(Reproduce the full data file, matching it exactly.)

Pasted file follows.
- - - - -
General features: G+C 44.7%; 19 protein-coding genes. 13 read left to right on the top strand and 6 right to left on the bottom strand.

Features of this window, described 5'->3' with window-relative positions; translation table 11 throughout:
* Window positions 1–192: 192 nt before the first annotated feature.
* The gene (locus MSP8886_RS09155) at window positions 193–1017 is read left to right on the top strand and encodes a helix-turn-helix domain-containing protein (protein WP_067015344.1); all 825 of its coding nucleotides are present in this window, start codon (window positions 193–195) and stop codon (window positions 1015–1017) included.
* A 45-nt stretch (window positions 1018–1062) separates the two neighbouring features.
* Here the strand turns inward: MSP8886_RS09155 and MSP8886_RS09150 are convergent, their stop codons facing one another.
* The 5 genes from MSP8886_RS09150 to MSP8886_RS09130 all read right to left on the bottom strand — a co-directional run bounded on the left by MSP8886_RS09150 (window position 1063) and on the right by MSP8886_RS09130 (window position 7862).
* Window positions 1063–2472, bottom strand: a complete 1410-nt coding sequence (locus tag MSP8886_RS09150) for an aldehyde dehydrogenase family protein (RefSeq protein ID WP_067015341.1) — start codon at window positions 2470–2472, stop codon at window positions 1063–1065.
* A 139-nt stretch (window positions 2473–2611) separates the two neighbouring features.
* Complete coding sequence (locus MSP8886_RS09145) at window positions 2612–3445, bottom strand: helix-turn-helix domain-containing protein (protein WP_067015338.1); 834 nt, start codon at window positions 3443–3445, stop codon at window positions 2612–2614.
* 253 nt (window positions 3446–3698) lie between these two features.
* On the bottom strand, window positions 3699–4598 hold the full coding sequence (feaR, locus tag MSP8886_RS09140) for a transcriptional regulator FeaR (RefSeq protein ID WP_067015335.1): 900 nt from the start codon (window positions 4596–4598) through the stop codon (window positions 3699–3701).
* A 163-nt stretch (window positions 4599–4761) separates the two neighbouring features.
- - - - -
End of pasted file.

General features: G+C 44.7%; 19 protein-coding genes. 13 read left to right on the top strand and 6 right to left on the bottom strand.

Features of this window, described 5'->3' with window-relative positions; translation table 11 throughout:
* Window positions 1–192: 192 nt before the first annotated feature.
* The gene (locus MSP8886_RS09155) at window positions 193–1017 is read left to right on the top strand and encodes a helix-turn-helix domain-containing protein (protein WP_067015344.1); all 825 of its coding nucleotides are present in this window, start codon (window positions 193–195) and stop codon (window positions 1015–1017) included.
* A 45-nt stretch (window positions 1018–1062) separates the two neighbouring features.
* Here the strand turns inward: MSP8886_RS09155 and MSP8886_RS09150 are convergent, their stop codons facing one another.
* The 5 genes from MSP8886_RS09150 to MSP8886_RS09130 all read right to left on the bottom strand — a co-directional run bounded on the left by MSP8886_RS09150 (window position 1063) and on the right by MSP8886_RS09130 (window position 7862).
* Window positions 1063–2472, bottom strand: a complete 1410-nt coding sequence (locus tag MSP8886_RS09150) for an aldehyde dehydrogenase family protein (RefSeq protein ID WP_067015341.1) — start codon at window positions 2470–2472, stop codon at window positions 1063–1065.
* A 139-nt stretch (window positions 2473–2611) separates the two neighbouring features.
* Complete coding sequence (locus MSP8886_RS09145) at window positions 2612–3445, bottom strand: helix-turn-helix domain-containing protein (protein WP_067015338.1); 834 nt, start codon at window positions 3443–3445, stop codon at window positions 2612–2614.
* 253 nt (window positions 3446–3698) lie between these two features.
* On the bottom strand, window positions 3699–4598 hold the full coding sequence (feaR, locus tag MSP8886_RS09140) for a transcriptional regulator FeaR (RefSeq protein ID WP_067015335.1): 900 nt from the start codon (window positions 4596–4598) through the stop codon (window positions 3699–3701).
* A 163-nt stretch (window positions 4599–4761) separates the two neighbouring features.